The American College of Rheumatology designates this enduring online activity for a maximum of 0.5 AMA PRA Category 1 Credit™. Physicians should claim only the credit commensurate with the extent of their participation in the activity.

Health Professionals
Participants may claim credit and receive a Certificate of Participation for this activity.

Needs Assessment
In the United States, there are over 50 million adults and close to 300,000 children with arthritis 1, 2 and other rheumatic diseases. Often, because of lack of recognition of the signs and symptoms of these conditions, diagnosis and appropriate treatment is delayed 3-6. Rheumatic diseases are more frequently the cause of activity limitation than heart disease, cancer or diabetes. Forty percent of Americans have arthritis-related work limitations with an alarming rate of 60% reporting complete (100%) work disability after ten years of a Rheumatoid Arthritis (RA) diagnosis alone 1. With the current and expected workforce shortages, it is essential to provide pertinent and up to date education for physicians, health professionals, medical and health professional students and other clinicians regarding rheumatic diseases so that diagnosis and treatment occur early for best patient outcomes 7.  Because of the complexity of rheumatic conditions, including osteoarthritis and rheumatoid arthritis, there is a need to provide education that is applicable to non-rheumatology providers as well as those who are new to rheumatology 8.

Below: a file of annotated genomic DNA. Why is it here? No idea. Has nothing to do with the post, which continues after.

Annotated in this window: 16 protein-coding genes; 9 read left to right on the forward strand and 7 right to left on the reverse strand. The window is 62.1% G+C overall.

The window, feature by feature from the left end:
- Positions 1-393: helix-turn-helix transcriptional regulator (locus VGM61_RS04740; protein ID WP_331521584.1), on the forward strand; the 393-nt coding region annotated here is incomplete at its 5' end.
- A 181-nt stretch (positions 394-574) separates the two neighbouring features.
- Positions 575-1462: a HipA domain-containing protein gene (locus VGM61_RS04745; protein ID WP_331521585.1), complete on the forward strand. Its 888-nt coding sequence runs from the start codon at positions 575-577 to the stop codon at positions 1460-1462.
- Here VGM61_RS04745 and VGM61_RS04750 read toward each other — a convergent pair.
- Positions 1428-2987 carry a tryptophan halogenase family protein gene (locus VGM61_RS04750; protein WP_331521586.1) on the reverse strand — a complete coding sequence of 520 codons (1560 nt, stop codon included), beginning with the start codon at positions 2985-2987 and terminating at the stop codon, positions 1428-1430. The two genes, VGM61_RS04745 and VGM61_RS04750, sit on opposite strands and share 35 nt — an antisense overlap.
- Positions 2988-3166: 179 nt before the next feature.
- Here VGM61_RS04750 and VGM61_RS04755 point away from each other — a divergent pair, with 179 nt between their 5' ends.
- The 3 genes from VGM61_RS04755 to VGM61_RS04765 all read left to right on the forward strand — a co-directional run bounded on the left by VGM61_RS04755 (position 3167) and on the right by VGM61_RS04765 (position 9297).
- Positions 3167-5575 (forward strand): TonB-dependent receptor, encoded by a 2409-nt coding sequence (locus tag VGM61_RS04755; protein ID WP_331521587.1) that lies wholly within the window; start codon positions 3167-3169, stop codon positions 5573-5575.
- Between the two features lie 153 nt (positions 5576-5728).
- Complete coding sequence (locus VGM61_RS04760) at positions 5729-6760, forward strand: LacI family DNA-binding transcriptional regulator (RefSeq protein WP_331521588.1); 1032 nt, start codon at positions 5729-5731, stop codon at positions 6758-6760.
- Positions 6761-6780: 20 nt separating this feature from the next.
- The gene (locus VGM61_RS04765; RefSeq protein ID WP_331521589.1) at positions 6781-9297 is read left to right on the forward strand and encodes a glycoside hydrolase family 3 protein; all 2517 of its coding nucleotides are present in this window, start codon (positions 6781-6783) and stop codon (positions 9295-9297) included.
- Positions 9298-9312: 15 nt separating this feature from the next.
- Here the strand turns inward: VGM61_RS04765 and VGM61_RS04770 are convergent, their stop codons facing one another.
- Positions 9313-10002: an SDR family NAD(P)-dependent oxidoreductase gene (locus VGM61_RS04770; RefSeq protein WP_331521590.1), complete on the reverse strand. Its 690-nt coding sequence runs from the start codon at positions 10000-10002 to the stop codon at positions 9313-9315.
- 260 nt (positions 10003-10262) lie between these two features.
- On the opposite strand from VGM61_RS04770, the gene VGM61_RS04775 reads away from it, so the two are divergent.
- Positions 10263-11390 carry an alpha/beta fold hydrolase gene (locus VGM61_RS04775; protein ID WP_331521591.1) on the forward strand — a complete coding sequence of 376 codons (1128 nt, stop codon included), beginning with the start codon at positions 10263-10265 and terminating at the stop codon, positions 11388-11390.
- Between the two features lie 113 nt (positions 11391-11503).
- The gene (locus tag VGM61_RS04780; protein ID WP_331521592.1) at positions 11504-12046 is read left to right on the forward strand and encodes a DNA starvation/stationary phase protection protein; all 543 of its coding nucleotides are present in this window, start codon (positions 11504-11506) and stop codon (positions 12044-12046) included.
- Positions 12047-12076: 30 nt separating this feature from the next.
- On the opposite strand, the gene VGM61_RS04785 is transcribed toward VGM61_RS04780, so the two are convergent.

ARHP is seeking to meet the various learning levels through online education activities geared towards learners on basic, intermediate and advanced levels. Rheumatology eBytes will offer intermediate opportunities which will meet a need of the members based on multiple survey responses.

References and Resources

  1. Rheumatic Diseases in America the Problem. The Impact. The Answer PDF
  2. Helmick CG, Felson DT, Lawrence RC. Estimates of the prevalence of arthritis and other rheumatic conditions in the United States. Arthritis & Rheum. 2008; 58(1):15-25.
  3. Yazdany J, MacLean CH. Quality of care in the rheumatic diseases: current status and future directions. Curr Opin Rheumatol 2008; 20: 159–66.
  4. Jacobi CE, Boshuizen HC, Rupp I, Dinant HJ, van den Bos GA. Quality of rheumatoid arthritis care: the patient's perspective. Int J Qual Health Care 2004; 16: 73–81.
  5. MacLean CH, Louie R, Leake B, McCaffrey DF, Paulus HE, Brook RH, et al. Quality of care for patients with rheumatoid arthritis. JAMA 2000; 284: 984–92.
  6. Ganz DA, Chang JT, Roth CP, Guan M, Kamberg CJ, Niu F, et al. Quality of osteoarthritis care for community-dwelling older adults. Arthritis Rheum 2006; 55: 241–7.
  7. Deal CL, Hooker R, Harrington T, Birnbaum N, Hogan P, Bouchery E, et al. The United States rheumatology workforce: supply and demand, 2005–2025. Arthritis Rheum 2007; 56:722–9.
  8. Hooker RS. The extension of rheumatology services with physician assistants and nurse practitioners. Best Pract Res Clin Rheumatol 2008; 22:523–33.

Corporate Support

Educational grant support for ARHP Rheumatology eBytes provided by Lilly USA, LLC, Celgene Corporation, and Mallinckrodt Pharmaceuticals.